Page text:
Migration Matters: Insights into Intergenerational Solidarity Patterns in Europe
Intergenerational transfers of money, time, and space are important manifestations of functional solidarity in contemporary societies. Whereas previous studies have mainly addressed the causes and consequences of intergenerational support of natives, the population of foreign origin has often been neglected or limited to a specific (ethnic) population. Therefore, this study focuses on intergenerational functional solidarity patterns between migrants and natives as well as within migrant families using the Survey of Health, Ageing and Retirement in Europe (SHARE). Overall, the empirical analyses prove that European families are strongly connected by different forms of functional solidarity. However, migration does matter. In addition to differences between natives and migrants, the analyses also highlight specific patterns within migrants according to household composition, duration of stay, and country of origin.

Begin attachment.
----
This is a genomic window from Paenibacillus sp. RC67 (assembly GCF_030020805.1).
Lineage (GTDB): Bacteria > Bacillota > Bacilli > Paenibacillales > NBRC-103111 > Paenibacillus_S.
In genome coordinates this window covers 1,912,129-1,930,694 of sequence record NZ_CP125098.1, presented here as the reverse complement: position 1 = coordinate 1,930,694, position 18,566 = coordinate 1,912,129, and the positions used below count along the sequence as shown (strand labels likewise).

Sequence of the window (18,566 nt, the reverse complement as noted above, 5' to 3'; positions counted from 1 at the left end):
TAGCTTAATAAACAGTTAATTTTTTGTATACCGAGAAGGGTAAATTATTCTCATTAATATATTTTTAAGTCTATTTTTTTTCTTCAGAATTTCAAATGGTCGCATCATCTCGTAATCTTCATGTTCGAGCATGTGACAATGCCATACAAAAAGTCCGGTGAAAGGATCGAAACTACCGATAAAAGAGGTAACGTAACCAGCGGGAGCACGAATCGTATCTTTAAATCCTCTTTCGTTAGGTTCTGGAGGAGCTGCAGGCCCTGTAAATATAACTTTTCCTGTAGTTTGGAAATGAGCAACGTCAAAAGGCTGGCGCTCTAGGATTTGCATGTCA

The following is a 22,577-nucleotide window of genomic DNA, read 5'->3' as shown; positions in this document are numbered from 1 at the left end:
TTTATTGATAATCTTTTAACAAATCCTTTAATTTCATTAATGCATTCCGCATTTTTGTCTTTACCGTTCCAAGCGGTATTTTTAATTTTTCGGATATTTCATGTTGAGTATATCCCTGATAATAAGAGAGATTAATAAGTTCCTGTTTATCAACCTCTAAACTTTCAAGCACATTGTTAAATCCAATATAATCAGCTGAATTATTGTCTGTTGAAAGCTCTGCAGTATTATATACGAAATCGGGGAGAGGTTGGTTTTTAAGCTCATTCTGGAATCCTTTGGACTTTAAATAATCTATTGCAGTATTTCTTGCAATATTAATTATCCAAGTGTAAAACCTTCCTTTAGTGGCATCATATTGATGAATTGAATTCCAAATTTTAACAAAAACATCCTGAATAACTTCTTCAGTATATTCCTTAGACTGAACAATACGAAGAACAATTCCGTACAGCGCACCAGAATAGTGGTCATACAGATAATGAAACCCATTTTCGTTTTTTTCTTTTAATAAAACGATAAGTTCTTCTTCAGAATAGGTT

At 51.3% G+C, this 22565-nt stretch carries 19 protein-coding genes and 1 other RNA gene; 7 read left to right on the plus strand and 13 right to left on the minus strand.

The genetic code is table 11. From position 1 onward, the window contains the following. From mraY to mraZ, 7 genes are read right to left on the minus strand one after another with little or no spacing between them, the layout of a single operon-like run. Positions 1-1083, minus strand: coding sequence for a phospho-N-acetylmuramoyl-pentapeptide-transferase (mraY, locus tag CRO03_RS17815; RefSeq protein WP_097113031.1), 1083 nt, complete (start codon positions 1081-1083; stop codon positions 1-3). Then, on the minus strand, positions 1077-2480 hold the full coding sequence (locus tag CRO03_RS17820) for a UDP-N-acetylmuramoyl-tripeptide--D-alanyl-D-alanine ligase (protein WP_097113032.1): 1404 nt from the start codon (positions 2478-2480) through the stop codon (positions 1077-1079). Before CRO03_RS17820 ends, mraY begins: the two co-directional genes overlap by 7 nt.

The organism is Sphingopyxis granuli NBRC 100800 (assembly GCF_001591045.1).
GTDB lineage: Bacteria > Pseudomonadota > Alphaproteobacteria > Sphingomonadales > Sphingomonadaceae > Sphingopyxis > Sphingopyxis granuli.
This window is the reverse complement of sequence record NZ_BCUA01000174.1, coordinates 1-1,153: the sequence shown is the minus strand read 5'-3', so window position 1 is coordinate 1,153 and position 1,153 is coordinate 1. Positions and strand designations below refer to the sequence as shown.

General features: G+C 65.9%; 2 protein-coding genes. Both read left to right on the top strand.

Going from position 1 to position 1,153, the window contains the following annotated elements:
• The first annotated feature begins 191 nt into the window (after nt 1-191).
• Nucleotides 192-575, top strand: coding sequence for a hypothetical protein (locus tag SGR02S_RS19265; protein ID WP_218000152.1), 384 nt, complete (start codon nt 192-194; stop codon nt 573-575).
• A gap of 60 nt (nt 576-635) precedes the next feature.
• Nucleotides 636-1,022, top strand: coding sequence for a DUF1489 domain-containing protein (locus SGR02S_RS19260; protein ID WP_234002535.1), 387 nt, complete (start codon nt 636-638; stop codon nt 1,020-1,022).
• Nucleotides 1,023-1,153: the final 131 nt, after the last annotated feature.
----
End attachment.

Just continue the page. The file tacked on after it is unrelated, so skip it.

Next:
This chapter uses data from SHARE Waves 1, 2, and 5 (DOIs: https://doi.org/10.6103/SHARE.w1.500, https://doi.org/10.6103/SHARE.w2.500, https://doi.org/10.6103/SHARE.w5.500), see Börsch-Supan et al. (2013) for methodological details. The SHARE data collection has been primarily funded by the European Commission through FP5 (QLK6-CT-2001-00360), FP6 (SHARE-I3: RII-CT-2006-062193, COMPARE: CIT5-CT-2005-028857, SHARELIFE: CIT4-CT-2006-028812) and FP7 (SHARE-PREP: N°211909, SHARE-LEAP: N°227822, SHARE M4: N°261982). Additional funding from the German Ministry of Education and Research, the U.S. National Institute on Aging (U01_AG09740-13S2, P01_AG005842, P01_AG08291, P30_AG12815, R21_AG025169, Y1-AG-4553-01, IAG_BSR06-11, OGHA_04-064) and from various national funding sources is gratefully acknowledged (see www.share-project.org).
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